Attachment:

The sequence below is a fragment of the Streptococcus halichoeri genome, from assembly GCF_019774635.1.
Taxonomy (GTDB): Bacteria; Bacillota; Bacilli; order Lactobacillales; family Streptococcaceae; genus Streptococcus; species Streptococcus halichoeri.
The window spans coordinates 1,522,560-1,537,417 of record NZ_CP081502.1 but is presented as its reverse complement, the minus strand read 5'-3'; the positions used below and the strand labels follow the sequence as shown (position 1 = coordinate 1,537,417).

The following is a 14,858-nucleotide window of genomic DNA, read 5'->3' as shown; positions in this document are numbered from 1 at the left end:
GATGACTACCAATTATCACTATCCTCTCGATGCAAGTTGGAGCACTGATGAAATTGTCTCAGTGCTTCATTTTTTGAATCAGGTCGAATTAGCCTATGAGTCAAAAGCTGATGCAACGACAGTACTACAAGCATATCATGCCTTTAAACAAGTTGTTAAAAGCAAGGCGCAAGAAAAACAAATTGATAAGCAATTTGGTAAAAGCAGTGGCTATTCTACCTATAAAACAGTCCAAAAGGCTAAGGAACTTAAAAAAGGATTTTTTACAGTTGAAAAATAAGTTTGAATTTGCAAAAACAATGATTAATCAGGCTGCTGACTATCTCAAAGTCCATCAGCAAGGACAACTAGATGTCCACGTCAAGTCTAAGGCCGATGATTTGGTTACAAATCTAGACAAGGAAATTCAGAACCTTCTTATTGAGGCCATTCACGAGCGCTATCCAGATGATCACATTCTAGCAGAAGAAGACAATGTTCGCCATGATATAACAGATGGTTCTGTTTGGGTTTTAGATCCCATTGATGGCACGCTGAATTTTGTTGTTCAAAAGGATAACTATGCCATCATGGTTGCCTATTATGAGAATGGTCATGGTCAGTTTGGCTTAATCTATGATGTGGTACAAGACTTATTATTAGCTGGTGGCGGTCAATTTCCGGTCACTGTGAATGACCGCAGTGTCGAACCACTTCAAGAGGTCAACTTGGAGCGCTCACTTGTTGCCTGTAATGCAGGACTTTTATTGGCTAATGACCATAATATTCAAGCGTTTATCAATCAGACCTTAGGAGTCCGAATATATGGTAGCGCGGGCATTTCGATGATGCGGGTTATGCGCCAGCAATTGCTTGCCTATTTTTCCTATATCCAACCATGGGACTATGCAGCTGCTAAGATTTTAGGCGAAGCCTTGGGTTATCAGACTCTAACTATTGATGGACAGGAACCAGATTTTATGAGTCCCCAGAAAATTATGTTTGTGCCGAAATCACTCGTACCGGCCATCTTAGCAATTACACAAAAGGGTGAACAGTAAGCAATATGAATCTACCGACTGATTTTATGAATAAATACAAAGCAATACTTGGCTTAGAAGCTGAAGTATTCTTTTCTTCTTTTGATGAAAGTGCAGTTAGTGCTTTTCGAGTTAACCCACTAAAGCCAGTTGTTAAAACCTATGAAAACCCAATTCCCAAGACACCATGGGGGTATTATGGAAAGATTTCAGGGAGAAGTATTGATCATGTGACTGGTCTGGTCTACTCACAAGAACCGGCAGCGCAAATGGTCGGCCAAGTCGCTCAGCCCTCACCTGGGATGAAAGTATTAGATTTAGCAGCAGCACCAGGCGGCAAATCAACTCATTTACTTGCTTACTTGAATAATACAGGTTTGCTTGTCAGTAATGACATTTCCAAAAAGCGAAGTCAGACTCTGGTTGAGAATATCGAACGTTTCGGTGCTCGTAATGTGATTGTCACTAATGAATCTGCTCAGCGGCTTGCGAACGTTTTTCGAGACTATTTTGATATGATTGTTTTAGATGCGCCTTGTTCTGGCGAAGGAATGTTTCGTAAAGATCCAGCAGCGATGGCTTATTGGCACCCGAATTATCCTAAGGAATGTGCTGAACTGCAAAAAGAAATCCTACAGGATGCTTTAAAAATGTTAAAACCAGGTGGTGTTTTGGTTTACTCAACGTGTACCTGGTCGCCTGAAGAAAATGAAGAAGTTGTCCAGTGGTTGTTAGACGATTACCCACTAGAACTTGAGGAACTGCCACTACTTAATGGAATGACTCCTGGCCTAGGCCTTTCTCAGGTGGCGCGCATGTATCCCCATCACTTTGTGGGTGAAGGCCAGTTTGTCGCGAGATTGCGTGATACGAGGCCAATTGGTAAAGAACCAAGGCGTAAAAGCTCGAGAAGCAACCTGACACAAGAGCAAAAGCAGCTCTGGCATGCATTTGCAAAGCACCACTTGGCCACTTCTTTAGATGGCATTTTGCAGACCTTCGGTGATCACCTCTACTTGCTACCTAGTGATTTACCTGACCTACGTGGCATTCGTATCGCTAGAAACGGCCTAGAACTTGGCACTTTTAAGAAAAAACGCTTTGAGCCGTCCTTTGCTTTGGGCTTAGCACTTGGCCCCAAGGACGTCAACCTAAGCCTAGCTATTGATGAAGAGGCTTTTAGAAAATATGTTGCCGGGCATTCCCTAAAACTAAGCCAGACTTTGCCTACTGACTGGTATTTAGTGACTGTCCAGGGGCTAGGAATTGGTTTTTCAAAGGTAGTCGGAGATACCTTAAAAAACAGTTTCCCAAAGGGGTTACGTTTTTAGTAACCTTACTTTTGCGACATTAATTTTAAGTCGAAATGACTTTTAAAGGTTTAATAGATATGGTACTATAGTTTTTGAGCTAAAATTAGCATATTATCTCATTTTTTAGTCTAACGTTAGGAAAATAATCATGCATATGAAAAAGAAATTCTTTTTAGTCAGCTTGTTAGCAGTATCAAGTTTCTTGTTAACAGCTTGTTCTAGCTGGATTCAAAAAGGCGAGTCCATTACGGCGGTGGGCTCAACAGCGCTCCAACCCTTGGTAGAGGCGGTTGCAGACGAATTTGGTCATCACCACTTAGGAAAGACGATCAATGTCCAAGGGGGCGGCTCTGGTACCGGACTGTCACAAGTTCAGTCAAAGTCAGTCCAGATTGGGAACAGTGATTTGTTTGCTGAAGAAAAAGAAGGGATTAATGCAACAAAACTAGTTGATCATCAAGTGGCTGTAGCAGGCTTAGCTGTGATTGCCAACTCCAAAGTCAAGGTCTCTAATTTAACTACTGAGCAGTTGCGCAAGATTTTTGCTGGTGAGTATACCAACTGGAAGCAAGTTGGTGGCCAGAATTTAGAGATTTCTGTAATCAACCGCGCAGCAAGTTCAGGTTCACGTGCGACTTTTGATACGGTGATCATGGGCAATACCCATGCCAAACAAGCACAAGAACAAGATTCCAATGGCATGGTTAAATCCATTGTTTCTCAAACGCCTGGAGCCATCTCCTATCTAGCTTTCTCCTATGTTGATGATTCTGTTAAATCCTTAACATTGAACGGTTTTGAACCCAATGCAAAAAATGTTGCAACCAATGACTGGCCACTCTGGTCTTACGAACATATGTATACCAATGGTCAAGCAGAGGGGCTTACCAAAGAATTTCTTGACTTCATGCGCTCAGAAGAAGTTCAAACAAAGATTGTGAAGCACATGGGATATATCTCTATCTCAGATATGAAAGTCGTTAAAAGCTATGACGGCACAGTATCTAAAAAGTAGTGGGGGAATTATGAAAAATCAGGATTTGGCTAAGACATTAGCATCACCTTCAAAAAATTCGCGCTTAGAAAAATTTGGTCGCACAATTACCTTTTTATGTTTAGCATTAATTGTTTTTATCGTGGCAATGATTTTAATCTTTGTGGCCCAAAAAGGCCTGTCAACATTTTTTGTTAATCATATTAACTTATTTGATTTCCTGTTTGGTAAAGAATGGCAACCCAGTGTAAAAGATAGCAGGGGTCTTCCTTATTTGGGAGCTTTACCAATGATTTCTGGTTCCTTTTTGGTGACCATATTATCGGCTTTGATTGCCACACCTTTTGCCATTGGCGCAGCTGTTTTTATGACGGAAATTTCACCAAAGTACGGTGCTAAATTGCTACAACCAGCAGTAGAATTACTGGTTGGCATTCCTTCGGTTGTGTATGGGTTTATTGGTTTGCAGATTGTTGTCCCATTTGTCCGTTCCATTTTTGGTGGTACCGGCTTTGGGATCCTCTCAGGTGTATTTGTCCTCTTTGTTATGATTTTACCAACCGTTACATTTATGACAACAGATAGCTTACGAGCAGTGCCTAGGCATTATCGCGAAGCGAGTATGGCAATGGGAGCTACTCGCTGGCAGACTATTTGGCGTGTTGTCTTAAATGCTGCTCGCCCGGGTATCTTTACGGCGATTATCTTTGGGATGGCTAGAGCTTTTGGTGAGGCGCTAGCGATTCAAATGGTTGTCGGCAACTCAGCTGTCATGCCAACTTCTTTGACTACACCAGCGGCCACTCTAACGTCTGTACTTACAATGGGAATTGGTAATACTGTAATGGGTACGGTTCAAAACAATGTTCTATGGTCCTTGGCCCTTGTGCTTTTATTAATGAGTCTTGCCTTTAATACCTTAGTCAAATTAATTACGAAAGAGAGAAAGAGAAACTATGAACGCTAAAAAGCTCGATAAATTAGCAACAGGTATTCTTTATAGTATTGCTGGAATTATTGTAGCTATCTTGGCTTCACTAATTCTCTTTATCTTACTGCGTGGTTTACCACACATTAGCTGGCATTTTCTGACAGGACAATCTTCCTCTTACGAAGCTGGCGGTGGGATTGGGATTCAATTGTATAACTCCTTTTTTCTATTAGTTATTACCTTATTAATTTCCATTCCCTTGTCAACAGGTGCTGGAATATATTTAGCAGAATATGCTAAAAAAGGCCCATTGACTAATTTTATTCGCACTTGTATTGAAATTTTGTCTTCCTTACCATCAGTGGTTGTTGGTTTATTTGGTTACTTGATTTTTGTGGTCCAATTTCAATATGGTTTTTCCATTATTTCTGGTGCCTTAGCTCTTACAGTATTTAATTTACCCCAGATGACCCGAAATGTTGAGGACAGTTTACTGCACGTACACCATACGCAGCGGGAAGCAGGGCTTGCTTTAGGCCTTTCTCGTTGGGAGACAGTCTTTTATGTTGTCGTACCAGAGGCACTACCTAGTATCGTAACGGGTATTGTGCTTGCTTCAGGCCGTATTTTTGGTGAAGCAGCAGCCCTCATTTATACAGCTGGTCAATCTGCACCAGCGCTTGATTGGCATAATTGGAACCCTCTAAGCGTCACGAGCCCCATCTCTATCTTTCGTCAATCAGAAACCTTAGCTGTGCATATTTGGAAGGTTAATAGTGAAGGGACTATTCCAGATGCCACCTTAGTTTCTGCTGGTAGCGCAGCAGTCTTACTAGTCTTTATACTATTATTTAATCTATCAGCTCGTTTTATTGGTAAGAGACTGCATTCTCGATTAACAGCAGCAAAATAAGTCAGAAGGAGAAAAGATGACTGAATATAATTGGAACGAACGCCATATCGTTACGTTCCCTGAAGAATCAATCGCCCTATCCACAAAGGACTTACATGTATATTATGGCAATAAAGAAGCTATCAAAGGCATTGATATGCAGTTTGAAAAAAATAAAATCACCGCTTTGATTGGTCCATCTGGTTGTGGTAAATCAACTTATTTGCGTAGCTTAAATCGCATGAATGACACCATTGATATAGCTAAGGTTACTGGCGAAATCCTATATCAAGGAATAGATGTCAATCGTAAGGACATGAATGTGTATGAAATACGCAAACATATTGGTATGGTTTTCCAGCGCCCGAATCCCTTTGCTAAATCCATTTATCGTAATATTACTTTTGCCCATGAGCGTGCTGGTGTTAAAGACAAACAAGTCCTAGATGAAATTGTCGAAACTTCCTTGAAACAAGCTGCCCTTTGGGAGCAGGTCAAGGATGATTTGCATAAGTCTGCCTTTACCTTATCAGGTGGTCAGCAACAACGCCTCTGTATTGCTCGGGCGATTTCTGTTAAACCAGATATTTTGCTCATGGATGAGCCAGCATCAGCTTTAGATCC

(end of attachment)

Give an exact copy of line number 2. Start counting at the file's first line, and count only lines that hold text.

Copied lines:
Taxonomy (GTDB): Bacteria; Bacillota; Bacilli; order Lactobacillales; family Streptococcaceae; genus Streptococcus; species Streptococcus halichoeri.